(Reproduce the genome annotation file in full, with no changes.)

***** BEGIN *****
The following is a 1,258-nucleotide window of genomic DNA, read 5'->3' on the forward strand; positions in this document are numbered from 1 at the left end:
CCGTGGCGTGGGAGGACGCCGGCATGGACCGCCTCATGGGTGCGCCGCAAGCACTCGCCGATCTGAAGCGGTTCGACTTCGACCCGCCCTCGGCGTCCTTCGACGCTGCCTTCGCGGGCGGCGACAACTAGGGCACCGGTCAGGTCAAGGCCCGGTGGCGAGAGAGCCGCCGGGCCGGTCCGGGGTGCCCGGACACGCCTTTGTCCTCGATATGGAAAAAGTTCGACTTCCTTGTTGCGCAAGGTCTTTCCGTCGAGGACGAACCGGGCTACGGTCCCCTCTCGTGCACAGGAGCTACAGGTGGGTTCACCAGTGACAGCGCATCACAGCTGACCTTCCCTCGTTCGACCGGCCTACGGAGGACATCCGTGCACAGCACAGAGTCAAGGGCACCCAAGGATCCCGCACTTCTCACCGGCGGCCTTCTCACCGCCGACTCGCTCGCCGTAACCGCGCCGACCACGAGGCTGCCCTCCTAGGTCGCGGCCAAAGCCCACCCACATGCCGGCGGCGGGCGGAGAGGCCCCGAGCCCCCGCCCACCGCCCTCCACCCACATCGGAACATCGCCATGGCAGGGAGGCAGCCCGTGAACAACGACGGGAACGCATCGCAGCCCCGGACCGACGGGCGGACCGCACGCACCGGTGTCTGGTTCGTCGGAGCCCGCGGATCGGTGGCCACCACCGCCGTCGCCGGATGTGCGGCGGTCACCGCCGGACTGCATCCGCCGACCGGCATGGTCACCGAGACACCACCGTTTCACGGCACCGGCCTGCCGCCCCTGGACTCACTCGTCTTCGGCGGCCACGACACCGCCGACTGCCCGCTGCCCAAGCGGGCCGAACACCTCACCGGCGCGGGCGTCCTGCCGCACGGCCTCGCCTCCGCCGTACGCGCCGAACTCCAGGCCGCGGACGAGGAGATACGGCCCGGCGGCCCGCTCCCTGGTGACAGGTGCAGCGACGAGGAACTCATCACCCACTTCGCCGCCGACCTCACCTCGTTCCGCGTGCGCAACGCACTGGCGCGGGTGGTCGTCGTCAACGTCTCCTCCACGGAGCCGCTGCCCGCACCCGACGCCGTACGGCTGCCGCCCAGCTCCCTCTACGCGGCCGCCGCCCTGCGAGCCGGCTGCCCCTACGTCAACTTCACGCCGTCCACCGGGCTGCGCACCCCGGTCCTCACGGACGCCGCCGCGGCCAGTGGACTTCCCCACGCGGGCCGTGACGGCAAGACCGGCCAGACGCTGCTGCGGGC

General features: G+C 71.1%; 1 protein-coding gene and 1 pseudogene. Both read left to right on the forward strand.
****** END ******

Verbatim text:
The following is a 1,258-nucleotide window of genomic DNA, read 5'->3' on the forward strand; positions in this document are numbered from 1 at the left end:
CCGTGGCGTGGGAGGACGCCGGCATGGACCGCCTCATGGGTGCGCCGCAAGCACTCGCCGATCTGAAGCGGTTCGACTTCGACCCGCCCTCGGCGTCCTTCGACGCTGCCTTCGCGGGCGGCGACAACTAGGGCACCGGTCAGGTCAAGGCCCGGTGGCGAGAGAGCCGCCGGGCCGGTCCGGGGTGCCCGGACACGCCTTTGTCCTCGATATGGAAAAAGTTCGACTTCCTTGTTGCGCAAGGTCTTTCCGTCGAGGACGAACCGGGCTACGGTCCCCTCTCGTGCACAGGAGCTACAGGTGGGTTCACCAGTGACAGCGCATCACAGCTGACCTTCCCTCGTTCGACCGGCCTACGGAGGACATCCGTGCACAGCACAGAGTCAAGGGCACCCAAGGATCCCGCACTTCTCACCGGCGGCCTTCTCACCGCCGACTCGCTCGCCGTAACCGCGCCGACCACGAGGCTGCCCTCCTAGGTCGCGGCCAAAGCCCACCCACATGCCGGCGGCGGGCGGAGAGGCCCCGAGCCCCCGCCCACCGCCCTCCACCCACATCGGAACATCGCCATGGCAGGGAGGCAGCCCGTGAACAACGACGGGAACGCATCGCAGCCCCGGACCGACGGGCGGACCGCACGCACCGGTGTCTGGTTCGTCGGAGCCCGCGGATCGGTGGCCACCACCGCCGTCGCCGGATGTGCGGCGGTCACCGCCGGACTGCATCCGCCGACCGGCATGGTCACCGAGACACCACCGTTTCACGGCACCGGCCTGCCGCCCCTGGACTCACTCGTCTTCGGCGGCCACGACACCGCCGACTGCCCGCTGCCCAAGCGGGCCGAACACCTCACCGGCGCGGGCGTCCTGCCGCACGGCCTCGCCTCCGCCGTACGCGCCGAACTCCAGGCCGCGGACGAGGAGATACGGCCCGGCGGCCCGCTCCCTGGTGACAGGTGCAGCGACGAGGAACTCATCACCCACTTCGCCGCCGACCTCACCTCGTTCCGCGTGCGCAACGCACTGGCGCGGGTGGTCGTCGTCAACGTCTCCTCCACGGAGCCGCTGCCCGCACCCGACGCCGTACGGCTGCCGCCCAGCTCCCTCTACGCGGCCGCCGCCCTGCGAGCCGGCTGCCCCTACGTCAACTTCACGCCGTCCACCGGGCTGCGCACCCCGGTCCTCACGGACGCCGCCGCGGCCAGTGGACTTCCCCACGCGGGCCGTGACGGCAAGACCGGCCAGACGCTGCTGCGGGC

General features: G+C 71.1%; 1 protein-coding gene and 1 pseudogene. Both read left to right on the forward strand.